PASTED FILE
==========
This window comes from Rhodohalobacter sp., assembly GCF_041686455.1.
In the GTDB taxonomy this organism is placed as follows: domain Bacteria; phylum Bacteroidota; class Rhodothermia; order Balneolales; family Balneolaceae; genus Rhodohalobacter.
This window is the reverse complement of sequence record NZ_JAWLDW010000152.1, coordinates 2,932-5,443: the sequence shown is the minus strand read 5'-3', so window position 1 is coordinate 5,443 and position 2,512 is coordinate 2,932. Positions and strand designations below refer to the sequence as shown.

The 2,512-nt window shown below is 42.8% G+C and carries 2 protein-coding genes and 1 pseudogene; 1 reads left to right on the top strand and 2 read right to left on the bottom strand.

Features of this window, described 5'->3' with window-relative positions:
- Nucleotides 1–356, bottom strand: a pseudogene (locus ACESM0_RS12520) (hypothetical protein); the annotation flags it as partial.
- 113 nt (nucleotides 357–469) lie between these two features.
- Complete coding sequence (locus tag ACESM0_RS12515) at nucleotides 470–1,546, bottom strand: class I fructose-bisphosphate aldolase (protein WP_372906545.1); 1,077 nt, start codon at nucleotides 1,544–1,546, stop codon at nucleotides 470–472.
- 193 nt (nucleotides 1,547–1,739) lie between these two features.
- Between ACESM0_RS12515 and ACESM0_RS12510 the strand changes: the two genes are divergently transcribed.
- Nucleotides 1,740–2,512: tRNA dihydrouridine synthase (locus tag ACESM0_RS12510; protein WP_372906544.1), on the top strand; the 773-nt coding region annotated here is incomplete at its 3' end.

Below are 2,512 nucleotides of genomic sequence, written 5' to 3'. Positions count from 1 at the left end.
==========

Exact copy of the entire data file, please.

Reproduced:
This window comes from Rhodohalobacter sp., assembly GCF_041686455.1.
In the GTDB taxonomy this organism is placed as follows: domain Bacteria; phylum Bacteroidota; class Rhodothermia; order Balneolales; family Balneolaceae; genus Rhodohalobacter.
This window is the reverse complement of sequence record NZ_JAWLDW010000152.1, coordinates 2,932-5,443: the sequence shown is the minus strand read 5'-3', so window position 1 is coordinate 5,443 and position 2,512 is coordinate 2,932. Positions and strand designations below refer to the sequence as shown.

The 2,512-nt window shown below is 42.8% G+C and carries 2 protein-coding genes and 1 pseudogene; 1 reads left to right on the top strand and 2 read right to left on the bottom strand.

Features of this window, described 5'->3' with window-relative positions:
- Nucleotides 1–356, bottom strand: a pseudogene (locus ACESM0_RS12520) (hypothetical protein); the annotation flags it as partial.
- 113 nt (nucleotides 357–469) lie between these two features.
- Complete coding sequence (locus tag ACESM0_RS12515) at nucleotides 470–1,546, bottom strand: class I fructose-bisphosphate aldolase (protein WP_372906545.1); 1,077 nt, start codon at nucleotides 1,544–1,546, stop codon at nucleotides 470–472.
- 193 nt (nucleotides 1,547–1,739) lie between these two features.
- Between ACESM0_RS12515 and ACESM0_RS12510 the strand changes: the two genes are divergently transcribed.
- Nucleotides 1,740–2,512: tRNA dihydrouridine synthase (locus tag ACESM0_RS12510; protein WP_372906544.1), on the top strand; the 773-nt coding region annotated here is incomplete at its 3' end.

Below are 2,512 nucleotides of genomic sequence, written 5' to 3'. Positions count from 1 at the left end.